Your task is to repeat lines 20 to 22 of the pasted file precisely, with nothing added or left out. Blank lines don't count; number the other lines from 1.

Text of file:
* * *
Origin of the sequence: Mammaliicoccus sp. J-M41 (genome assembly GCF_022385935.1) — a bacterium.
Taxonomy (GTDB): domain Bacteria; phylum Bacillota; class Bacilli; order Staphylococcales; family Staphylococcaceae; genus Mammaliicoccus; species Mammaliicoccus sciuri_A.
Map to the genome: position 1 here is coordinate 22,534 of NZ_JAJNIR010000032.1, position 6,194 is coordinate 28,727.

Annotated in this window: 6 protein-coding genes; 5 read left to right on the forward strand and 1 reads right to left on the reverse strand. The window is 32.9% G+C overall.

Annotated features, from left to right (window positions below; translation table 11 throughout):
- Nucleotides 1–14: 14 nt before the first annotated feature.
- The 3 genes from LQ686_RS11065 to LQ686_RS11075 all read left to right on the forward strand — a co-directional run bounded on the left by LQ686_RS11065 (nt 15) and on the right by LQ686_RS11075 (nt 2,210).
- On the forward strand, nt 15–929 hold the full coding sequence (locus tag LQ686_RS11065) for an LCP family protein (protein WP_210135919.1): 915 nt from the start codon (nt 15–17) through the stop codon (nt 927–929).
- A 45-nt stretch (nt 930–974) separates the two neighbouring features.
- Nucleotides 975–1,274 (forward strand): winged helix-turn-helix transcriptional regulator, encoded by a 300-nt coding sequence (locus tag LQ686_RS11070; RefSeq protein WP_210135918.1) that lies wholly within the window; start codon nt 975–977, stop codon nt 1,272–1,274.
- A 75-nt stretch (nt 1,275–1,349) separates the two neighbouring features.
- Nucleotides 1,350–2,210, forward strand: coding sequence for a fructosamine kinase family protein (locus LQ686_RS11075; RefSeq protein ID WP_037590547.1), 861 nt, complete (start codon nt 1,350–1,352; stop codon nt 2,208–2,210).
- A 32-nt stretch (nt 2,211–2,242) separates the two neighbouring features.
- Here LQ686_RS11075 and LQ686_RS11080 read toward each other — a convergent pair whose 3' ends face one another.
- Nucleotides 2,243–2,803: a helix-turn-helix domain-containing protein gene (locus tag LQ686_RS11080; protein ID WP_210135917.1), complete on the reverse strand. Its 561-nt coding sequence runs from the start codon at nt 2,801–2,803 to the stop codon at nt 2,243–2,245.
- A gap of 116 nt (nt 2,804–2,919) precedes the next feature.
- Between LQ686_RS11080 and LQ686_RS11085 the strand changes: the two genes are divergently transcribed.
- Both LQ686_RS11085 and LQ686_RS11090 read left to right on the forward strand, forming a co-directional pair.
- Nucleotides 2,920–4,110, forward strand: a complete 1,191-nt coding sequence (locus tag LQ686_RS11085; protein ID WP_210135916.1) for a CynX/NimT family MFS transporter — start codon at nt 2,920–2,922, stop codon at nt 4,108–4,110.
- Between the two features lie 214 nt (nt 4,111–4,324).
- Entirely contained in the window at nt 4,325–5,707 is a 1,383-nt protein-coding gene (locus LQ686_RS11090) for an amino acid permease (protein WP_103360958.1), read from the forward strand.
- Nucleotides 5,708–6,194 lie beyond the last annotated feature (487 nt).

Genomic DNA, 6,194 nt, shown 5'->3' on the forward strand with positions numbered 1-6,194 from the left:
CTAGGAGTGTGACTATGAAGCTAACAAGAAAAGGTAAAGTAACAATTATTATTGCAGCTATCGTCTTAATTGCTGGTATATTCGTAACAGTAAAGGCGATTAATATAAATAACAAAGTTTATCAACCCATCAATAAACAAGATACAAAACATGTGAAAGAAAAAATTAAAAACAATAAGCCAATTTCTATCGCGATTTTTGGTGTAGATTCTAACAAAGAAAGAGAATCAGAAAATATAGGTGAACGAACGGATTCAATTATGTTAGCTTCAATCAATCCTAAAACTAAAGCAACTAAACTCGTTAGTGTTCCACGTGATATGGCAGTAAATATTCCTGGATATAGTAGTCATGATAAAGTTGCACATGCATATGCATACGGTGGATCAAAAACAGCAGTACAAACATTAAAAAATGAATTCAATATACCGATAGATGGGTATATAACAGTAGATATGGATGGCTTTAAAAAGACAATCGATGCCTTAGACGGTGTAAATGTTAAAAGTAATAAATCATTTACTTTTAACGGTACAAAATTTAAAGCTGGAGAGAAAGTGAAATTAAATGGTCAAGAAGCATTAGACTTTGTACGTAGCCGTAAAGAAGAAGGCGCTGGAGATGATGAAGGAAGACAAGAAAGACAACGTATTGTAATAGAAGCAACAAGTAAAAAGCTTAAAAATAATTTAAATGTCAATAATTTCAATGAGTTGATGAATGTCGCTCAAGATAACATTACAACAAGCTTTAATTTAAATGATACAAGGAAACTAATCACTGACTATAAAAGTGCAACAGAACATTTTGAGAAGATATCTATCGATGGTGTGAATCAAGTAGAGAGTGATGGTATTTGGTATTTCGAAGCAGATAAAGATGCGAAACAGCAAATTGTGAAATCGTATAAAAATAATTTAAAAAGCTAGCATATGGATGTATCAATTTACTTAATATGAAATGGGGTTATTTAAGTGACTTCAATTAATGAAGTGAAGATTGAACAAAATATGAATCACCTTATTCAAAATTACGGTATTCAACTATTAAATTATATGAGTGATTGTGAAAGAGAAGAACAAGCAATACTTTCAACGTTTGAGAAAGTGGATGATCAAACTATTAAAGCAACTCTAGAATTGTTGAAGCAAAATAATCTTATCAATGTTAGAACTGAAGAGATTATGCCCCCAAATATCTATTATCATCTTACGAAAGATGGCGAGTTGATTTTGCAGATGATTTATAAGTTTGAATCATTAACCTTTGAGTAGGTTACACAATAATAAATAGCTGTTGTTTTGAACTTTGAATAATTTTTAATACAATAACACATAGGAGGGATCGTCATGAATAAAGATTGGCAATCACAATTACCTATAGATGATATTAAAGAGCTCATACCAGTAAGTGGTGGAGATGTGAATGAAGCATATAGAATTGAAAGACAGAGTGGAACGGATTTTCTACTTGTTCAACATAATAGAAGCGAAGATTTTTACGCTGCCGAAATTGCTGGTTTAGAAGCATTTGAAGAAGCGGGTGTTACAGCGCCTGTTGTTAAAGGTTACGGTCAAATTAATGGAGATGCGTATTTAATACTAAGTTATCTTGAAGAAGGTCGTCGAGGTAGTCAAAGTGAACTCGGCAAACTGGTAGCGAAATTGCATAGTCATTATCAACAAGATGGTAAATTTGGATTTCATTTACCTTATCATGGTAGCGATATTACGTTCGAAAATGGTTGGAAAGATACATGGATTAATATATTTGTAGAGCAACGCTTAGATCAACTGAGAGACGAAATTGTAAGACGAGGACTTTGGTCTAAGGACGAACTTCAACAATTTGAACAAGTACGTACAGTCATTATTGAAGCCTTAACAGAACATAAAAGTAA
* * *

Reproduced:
- Between the two features lie 214 nt (nt 4,111–4,324).
- Entirely contained in the window at nt 4,325–5,707 is a 1,383-nt protein-coding gene (locus LQ686_RS11090) for an amino acid permease (protein WP_103360958.1), read from the forward strand.
- Nucleotides 5,708–6,194 lie beyond the last annotated feature (487 nt).